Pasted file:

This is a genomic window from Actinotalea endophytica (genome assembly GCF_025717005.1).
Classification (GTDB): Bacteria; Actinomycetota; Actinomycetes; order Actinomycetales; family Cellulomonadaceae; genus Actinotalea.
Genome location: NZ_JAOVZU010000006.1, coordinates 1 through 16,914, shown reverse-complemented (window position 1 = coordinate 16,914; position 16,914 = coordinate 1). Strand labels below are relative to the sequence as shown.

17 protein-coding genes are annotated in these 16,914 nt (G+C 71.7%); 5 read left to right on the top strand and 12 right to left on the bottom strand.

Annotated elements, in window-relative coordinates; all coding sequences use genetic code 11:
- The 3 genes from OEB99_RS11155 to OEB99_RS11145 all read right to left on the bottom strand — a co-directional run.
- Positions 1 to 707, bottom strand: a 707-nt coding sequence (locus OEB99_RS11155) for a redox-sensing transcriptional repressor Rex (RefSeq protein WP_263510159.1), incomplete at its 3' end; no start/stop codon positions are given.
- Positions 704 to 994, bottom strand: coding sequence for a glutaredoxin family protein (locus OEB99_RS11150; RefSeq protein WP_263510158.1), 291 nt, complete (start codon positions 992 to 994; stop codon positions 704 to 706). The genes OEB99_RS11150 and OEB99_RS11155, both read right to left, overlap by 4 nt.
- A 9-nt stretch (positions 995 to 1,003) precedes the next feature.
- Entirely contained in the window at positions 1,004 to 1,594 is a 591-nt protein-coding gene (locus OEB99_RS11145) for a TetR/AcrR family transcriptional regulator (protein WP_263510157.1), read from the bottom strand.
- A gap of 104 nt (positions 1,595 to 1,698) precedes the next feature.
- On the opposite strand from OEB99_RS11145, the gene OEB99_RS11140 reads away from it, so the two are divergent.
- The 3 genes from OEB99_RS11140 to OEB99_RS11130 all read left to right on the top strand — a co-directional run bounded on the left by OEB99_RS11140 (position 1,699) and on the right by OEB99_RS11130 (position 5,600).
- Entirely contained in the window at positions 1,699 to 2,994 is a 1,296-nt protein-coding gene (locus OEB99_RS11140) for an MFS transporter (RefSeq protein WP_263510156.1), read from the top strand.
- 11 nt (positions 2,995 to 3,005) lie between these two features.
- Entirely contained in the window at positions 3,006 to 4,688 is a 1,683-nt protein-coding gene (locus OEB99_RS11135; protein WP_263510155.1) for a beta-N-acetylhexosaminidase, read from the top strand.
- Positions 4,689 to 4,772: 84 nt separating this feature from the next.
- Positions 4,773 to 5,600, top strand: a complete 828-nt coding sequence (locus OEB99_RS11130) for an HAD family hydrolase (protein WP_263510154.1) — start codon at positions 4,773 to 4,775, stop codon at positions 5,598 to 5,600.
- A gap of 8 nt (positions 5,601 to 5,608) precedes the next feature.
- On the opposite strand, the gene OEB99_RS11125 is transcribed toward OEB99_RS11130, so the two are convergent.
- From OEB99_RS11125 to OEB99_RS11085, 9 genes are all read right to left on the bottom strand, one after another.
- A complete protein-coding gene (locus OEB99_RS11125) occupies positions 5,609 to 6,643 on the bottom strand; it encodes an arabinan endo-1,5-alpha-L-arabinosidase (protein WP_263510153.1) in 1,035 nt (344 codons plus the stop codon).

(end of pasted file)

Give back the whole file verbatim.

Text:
This is a genomic window from Actinotalea endophytica (genome assembly GCF_025717005.1).
Classification (GTDB): Bacteria; Actinomycetota; Actinomycetes; order Actinomycetales; family Cellulomonadaceae; genus Actinotalea.
Genome location: NZ_JAOVZU010000006.1, coordinates 1 through 16,914, shown reverse-complemented (window position 1 = coordinate 16,914; position 16,914 = coordinate 1). Strand labels below are relative to the sequence as shown.

17 protein-coding genes are annotated in these 16,914 nt (G+C 71.7%); 5 read left to right on the top strand and 12 right to left on the bottom strand.

Annotated elements, in window-relative coordinates; all coding sequences use genetic code 11:
- The 3 genes from OEB99_RS11155 to OEB99_RS11145 all read right to left on the bottom strand — a co-directional run.
- Positions 1 to 707, bottom strand: a 707-nt coding sequence (locus OEB99_RS11155) for a redox-sensing transcriptional repressor Rex (RefSeq protein WP_263510159.1), incomplete at its 3' end; no start/stop codon positions are given.
- Positions 704 to 994, bottom strand: coding sequence for a glutaredoxin family protein (locus OEB99_RS11150; RefSeq protein WP_263510158.1), 291 nt, complete (start codon positions 992 to 994; stop codon positions 704 to 706). The genes OEB99_RS11150 and OEB99_RS11155, both read right to left, overlap by 4 nt.
- A 9-nt stretch (positions 995 to 1,003) precedes the next feature.
- Entirely contained in the window at positions 1,004 to 1,594 is a 591-nt protein-coding gene (locus OEB99_RS11145) for a TetR/AcrR family transcriptional regulator (protein WP_263510157.1), read from the bottom strand.
- A gap of 104 nt (positions 1,595 to 1,698) precedes the next feature.
- On the opposite strand from OEB99_RS11145, the gene OEB99_RS11140 reads away from it, so the two are divergent.
- The 3 genes from OEB99_RS11140 to OEB99_RS11130 all read left to right on the top strand — a co-directional run bounded on the left by OEB99_RS11140 (position 1,699) and on the right by OEB99_RS11130 (position 5,600).
- Entirely contained in the window at positions 1,699 to 2,994 is a 1,296-nt protein-coding gene (locus OEB99_RS11140) for an MFS transporter (RefSeq protein WP_263510156.1), read from the top strand.
- 11 nt (positions 2,995 to 3,005) lie between these two features.
- Entirely contained in the window at positions 3,006 to 4,688 is a 1,683-nt protein-coding gene (locus OEB99_RS11135; protein WP_263510155.1) for a beta-N-acetylhexosaminidase, read from the top strand.
- Positions 4,689 to 4,772: 84 nt separating this feature from the next.
- Positions 4,773 to 5,600, top strand: a complete 828-nt coding sequence (locus OEB99_RS11130) for an HAD family hydrolase (protein WP_263510154.1) — start codon at positions 4,773 to 4,775, stop codon at positions 5,598 to 5,600.
- A gap of 8 nt (positions 5,601 to 5,608) precedes the next feature.
- On the opposite strand, the gene OEB99_RS11125 is transcribed toward OEB99_RS11130, so the two are convergent.
- From OEB99_RS11125 to OEB99_RS11085, 9 genes are all read right to left on the bottom strand, one after another.
- A complete protein-coding gene (locus OEB99_RS11125) occupies positions 5,609 to 6,643 on the bottom strand; it encodes an arabinan endo-1,5-alpha-L-arabinosidase (protein WP_263510153.1) in 1,035 nt (344 codons plus the stop codon).